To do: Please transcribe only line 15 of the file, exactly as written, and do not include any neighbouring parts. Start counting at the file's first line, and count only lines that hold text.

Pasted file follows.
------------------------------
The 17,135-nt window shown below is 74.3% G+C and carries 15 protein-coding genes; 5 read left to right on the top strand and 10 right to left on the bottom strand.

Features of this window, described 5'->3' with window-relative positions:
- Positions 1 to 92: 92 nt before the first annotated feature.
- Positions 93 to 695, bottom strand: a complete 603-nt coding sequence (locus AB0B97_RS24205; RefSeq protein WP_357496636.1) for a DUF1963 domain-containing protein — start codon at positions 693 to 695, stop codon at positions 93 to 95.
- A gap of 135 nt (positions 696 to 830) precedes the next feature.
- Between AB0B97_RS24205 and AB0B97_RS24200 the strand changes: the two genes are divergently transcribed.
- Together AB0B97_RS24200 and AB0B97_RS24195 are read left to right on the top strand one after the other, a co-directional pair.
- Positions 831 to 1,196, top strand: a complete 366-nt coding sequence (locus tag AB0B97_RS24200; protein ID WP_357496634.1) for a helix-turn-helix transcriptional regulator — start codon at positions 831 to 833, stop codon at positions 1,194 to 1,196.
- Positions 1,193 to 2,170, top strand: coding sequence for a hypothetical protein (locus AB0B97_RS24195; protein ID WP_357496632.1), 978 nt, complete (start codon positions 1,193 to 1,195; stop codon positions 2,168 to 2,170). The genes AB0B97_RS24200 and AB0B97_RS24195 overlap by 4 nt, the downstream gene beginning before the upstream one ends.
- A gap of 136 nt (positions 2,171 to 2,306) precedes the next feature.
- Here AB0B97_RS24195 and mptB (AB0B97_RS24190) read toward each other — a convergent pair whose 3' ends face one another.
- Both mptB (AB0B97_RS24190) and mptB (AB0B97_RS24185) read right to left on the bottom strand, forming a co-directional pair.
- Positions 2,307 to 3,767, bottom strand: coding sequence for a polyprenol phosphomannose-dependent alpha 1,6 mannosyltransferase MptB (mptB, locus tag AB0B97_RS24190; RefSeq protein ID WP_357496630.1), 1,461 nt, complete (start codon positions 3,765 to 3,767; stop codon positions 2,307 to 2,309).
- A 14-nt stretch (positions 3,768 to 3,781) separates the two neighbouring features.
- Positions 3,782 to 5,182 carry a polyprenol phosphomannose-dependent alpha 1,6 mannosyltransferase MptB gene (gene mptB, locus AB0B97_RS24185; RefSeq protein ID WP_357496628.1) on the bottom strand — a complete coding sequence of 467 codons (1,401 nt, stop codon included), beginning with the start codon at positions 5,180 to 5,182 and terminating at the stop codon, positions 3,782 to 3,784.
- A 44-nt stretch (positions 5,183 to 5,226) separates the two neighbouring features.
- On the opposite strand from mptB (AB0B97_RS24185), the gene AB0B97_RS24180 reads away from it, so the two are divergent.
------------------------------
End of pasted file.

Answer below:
- Positions 3,782 to 5,182 carry a polyprenol phosphomannose-dependent alpha 1,6 mannosyltransferase MptB gene (gene mptB, locus AB0B97_RS24185; RefSeq protein ID WP_357496628.1) on the bottom strand — a complete coding sequence of 467 codons (1,401 nt, stop codon included), beginning with the start codon at positions 5,180 to 5,182 and terminating at the stop codon, positions 3,782 to 3,784.